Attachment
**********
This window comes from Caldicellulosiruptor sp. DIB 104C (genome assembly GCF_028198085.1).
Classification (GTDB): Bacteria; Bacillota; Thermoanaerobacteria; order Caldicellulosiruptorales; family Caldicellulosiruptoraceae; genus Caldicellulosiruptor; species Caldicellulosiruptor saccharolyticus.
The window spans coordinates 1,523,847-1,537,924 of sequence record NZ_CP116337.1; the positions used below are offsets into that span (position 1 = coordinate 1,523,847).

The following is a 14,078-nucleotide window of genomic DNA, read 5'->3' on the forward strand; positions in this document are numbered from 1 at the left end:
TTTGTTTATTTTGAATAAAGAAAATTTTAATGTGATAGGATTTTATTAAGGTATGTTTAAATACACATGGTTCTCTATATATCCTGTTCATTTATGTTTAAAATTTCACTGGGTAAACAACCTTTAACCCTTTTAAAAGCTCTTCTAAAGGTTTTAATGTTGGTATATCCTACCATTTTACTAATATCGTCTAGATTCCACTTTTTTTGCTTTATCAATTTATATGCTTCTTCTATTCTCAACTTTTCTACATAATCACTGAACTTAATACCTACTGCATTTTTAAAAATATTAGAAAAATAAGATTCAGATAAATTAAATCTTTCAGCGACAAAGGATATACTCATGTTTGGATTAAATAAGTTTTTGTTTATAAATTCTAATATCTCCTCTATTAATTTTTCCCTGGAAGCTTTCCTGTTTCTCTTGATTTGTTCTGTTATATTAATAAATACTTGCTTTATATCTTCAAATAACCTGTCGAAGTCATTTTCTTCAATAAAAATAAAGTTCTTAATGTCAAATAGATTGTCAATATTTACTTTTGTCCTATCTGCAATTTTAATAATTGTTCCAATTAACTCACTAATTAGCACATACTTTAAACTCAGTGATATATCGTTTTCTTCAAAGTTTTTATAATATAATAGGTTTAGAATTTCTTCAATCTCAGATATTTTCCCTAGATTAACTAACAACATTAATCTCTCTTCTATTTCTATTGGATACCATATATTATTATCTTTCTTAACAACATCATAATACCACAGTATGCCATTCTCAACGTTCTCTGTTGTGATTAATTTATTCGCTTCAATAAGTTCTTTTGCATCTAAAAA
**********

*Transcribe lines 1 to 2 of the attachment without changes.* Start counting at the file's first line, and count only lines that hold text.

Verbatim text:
This window comes from Caldicellulosiruptor sp. DIB 104C (genome assembly GCF_028198085.1).
Classification (GTDB): Bacteria; Bacillota; Thermoanaerobacteria; order Caldicellulosiruptorales; family Caldicellulosiruptoraceae; genus Caldicellulosiruptor; species Caldicellulosiruptor saccharolyticus.